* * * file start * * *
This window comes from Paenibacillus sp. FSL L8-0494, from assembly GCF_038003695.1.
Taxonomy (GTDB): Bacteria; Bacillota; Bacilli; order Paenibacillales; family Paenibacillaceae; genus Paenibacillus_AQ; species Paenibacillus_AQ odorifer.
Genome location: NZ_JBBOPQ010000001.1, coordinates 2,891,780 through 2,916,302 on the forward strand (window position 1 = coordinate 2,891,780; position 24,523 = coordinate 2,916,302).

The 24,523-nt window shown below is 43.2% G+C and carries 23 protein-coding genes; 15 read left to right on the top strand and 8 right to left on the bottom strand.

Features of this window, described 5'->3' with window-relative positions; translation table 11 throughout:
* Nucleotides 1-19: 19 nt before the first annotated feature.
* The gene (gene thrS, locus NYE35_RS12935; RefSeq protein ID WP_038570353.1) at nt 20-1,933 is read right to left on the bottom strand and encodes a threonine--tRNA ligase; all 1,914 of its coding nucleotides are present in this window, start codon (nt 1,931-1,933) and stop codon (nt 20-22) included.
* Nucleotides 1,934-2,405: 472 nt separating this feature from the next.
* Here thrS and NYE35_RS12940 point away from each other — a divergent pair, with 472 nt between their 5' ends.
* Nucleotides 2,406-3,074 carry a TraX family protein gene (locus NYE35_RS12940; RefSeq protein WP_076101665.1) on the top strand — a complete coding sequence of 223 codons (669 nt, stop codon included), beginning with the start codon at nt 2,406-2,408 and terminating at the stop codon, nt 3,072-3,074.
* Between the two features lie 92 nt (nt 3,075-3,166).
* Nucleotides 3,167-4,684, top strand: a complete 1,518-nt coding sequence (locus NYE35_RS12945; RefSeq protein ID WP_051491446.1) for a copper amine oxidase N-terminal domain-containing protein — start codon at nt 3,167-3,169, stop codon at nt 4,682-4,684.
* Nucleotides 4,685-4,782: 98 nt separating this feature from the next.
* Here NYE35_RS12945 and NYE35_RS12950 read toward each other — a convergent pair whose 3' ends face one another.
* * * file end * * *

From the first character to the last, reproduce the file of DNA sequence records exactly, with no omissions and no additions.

This window comes from Paenibacillus sp. FSL L8-0494, from assembly GCF_038003695.1.
Taxonomy (GTDB): Bacteria; Bacillota; Bacilli; order Paenibacillales; family Paenibacillaceae; genus Paenibacillus_AQ; species Paenibacillus_AQ odorifer.
Genome location: NZ_JBBOPQ010000001.1, coordinates 2,891,780 through 2,916,302 on the forward strand (window position 1 = coordinate 2,891,780; position 24,523 = coordinate 2,916,302).

The 24,523-nt window shown below is 43.2% G+C and carries 23 protein-coding genes; 15 read left to right on the top strand and 8 right to left on the bottom strand.

Features of this window, described 5'->3' with window-relative positions; translation table 11 throughout:
* Nucleotides 1-19: 19 nt before the first annotated feature.
* The gene (gene thrS, locus NYE35_RS12935; RefSeq protein ID WP_038570353.1) at nt 20-1,933 is read right to left on the bottom strand and encodes a threonine--tRNA ligase; all 1,914 of its coding nucleotides are present in this window, start codon (nt 1,931-1,933) and stop codon (nt 20-22) included.
* Nucleotides 1,934-2,405: 472 nt separating this feature from the next.
* Here thrS and NYE35_RS12940 point away from each other — a divergent pair, with 472 nt between their 5' ends.
* Nucleotides 2,406-3,074 carry a TraX family protein gene (locus NYE35_RS12940; RefSeq protein WP_076101665.1) on the top strand — a complete coding sequence of 223 codons (669 nt, stop codon included), beginning with the start codon at nt 2,406-2,408 and terminating at the stop codon, nt 3,072-3,074.
* Between the two features lie 92 nt (nt 3,075-3,166).
* Nucleotides 3,167-4,684, top strand: a complete 1,518-nt coding sequence (locus NYE35_RS12945; RefSeq protein ID WP_051491446.1) for a copper amine oxidase N-terminal domain-containing protein — start codon at nt 3,167-3,169, stop codon at nt 4,682-4,684.
* Nucleotides 4,685-4,782: 98 nt separating this feature from the next.
* Here NYE35_RS12945 and NYE35_RS12950 read toward each other — a convergent pair whose 3' ends face one another.